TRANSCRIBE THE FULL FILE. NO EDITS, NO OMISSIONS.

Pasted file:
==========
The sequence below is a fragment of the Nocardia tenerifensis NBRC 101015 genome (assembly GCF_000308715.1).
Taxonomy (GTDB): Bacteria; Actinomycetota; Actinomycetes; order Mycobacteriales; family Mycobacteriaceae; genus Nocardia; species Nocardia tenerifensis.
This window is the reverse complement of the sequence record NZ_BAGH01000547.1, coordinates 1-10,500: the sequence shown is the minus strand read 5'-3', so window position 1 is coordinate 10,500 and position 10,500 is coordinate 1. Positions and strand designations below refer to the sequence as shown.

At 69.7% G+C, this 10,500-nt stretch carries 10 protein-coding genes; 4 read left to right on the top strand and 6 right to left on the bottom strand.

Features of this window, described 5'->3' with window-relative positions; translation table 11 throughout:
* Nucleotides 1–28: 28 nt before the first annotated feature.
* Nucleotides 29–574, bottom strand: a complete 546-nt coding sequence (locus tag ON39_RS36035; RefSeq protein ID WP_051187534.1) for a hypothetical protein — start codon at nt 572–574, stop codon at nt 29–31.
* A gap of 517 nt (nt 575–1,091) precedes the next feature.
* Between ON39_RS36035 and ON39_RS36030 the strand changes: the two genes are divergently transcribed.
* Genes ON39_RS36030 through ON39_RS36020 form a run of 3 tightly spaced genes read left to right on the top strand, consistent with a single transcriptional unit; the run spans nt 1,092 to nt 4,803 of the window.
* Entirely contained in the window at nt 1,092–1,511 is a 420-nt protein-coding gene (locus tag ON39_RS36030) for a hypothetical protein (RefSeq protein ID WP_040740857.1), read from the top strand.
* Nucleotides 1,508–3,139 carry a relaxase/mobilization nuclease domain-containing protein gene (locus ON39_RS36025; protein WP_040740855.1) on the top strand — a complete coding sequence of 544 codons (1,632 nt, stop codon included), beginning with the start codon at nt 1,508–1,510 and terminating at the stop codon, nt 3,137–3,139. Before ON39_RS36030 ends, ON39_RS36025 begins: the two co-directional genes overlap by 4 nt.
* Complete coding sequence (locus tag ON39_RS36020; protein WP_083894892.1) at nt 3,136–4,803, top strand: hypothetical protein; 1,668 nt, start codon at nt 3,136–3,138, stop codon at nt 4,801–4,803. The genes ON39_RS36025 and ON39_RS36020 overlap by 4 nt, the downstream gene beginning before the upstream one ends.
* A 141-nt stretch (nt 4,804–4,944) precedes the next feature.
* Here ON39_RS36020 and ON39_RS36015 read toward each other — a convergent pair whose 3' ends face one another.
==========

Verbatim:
The sequence below is a fragment of the Nocardia tenerifensis NBRC 101015 genome (assembly GCF_000308715.1).
Taxonomy (GTDB): Bacteria; Actinomycetota; Actinomycetes; order Mycobacteriales; family Mycobacteriaceae; genus Nocardia; species Nocardia tenerifensis.
This window is the reverse complement of the sequence record NZ_BAGH01000547.1, coordinates 1-10,500: the sequence shown is the minus strand read 5'-3', so window position 1 is coordinate 10,500 and position 10,500 is coordinate 1. Positions and strand designations below refer to the sequence as shown.

At 69.7% G+C, this 10,500-nt stretch carries 10 protein-coding genes; 4 read left to right on the top strand and 6 right to left on the bottom strand.

Features of this window, described 5'->3' with window-relative positions; translation table 11 throughout:
* Nucleotides 1–28: 28 nt before the first annotated feature.
* Nucleotides 29–574, bottom strand: a complete 546-nt coding sequence (locus tag ON39_RS36035; RefSeq protein ID WP_051187534.1) for a hypothetical protein — start codon at nt 572–574, stop codon at nt 29–31.
* A gap of 517 nt (nt 575–1,091) precedes the next feature.
* Between ON39_RS36035 and ON39_RS36030 the strand changes: the two genes are divergently transcribed.
* Genes ON39_RS36030 through ON39_RS36020 form a run of 3 tightly spaced genes read left to right on the top strand, consistent with a single transcriptional unit; the run spans nt 1,092 to nt 4,803 of the window.
* Entirely contained in the window at nt 1,092–1,511 is a 420-nt protein-coding gene (locus tag ON39_RS36030) for a hypothetical protein (RefSeq protein ID WP_040740857.1), read from the top strand.
* Nucleotides 1,508–3,139 carry a relaxase/mobilization nuclease domain-containing protein gene (locus ON39_RS36025; protein WP_040740855.1) on the top strand — a complete coding sequence of 544 codons (1,632 nt, stop codon included), beginning with the start codon at nt 1,508–1,510 and terminating at the stop codon, nt 3,137–3,139. Before ON39_RS36030 ends, ON39_RS36025 begins: the two co-directional genes overlap by 4 nt.
* Complete coding sequence (locus tag ON39_RS36020; protein WP_083894892.1) at nt 3,136–4,803, top strand: hypothetical protein; 1,668 nt, start codon at nt 3,136–3,138, stop codon at nt 4,801–4,803. The genes ON39_RS36025 and ON39_RS36020 overlap by 4 nt, the downstream gene beginning before the upstream one ends.
* A 141-nt stretch (nt 4,804–4,944) precedes the next feature.
* Here ON39_RS36020 and ON39_RS36015 read toward each other — a convergent pair whose 3' ends face one another.